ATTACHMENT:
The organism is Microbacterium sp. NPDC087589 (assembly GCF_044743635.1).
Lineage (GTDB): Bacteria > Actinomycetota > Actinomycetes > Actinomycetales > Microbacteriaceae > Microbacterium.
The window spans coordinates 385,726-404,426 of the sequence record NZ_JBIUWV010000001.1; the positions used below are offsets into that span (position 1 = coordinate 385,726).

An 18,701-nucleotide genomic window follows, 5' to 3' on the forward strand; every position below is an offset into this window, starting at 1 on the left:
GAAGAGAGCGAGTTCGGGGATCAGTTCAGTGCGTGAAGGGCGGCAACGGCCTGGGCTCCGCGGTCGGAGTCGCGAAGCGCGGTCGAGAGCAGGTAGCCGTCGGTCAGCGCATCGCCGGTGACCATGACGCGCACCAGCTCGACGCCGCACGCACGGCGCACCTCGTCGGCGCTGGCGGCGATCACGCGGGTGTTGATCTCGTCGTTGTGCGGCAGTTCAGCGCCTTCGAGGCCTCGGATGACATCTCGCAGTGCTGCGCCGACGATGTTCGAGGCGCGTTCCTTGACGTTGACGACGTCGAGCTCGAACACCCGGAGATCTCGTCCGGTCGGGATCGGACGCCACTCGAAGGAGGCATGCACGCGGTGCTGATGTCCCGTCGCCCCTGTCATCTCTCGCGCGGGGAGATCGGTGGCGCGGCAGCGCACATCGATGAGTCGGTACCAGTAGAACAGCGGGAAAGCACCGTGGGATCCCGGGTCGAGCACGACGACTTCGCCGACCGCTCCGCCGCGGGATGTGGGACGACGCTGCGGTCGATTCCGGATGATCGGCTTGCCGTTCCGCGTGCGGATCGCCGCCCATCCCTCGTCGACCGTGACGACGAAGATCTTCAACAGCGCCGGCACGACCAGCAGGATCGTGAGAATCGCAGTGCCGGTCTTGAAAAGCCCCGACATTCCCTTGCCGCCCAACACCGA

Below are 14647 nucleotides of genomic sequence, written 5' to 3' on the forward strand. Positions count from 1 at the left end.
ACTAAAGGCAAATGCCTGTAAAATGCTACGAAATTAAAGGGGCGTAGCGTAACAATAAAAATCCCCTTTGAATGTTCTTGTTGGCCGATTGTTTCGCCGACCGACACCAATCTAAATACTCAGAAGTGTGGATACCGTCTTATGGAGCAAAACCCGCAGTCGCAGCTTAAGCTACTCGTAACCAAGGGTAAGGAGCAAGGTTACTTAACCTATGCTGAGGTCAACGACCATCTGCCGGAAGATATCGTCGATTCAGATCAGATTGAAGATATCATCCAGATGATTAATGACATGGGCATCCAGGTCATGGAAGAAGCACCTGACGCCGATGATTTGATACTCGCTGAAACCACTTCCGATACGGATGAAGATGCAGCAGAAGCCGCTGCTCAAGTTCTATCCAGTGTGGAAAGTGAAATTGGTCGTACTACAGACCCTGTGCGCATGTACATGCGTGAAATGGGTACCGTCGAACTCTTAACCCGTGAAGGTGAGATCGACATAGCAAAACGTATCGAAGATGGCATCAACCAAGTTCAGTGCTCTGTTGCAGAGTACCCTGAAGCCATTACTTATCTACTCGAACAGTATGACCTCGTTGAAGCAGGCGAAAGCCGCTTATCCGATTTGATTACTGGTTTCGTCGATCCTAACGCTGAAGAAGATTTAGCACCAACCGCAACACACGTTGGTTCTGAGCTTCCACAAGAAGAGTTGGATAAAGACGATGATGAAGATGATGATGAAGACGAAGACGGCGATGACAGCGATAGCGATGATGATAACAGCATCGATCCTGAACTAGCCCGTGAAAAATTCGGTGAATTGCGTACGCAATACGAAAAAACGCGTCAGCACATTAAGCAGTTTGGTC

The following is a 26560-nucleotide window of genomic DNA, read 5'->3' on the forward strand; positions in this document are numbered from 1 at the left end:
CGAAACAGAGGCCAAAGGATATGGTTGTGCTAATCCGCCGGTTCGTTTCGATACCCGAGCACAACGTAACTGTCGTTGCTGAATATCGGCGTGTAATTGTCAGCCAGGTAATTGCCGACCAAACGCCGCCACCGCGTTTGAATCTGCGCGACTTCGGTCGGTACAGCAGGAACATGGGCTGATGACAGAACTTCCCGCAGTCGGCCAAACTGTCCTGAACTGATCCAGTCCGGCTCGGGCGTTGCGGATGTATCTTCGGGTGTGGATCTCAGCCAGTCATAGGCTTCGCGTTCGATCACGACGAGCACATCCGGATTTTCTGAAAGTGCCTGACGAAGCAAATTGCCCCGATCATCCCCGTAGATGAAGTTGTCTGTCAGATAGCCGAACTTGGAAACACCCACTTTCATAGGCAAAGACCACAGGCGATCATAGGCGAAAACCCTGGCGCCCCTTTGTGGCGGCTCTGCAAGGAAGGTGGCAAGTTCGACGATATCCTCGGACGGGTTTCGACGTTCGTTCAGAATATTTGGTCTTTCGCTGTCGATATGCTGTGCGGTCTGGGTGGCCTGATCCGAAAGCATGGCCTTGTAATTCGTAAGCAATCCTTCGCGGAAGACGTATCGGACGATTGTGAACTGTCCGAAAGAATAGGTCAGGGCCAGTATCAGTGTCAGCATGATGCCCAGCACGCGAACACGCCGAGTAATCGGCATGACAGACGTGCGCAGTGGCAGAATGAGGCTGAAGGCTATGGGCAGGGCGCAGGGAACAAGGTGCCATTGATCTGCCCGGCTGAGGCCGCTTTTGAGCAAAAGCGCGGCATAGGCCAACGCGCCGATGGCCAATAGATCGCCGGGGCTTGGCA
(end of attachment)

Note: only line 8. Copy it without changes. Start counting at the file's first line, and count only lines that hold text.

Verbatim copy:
The following is a 26560-nucleotide window of genomic DNA, read 5'->3' on the forward strand; positions in this document are numbered from 1 at the left end: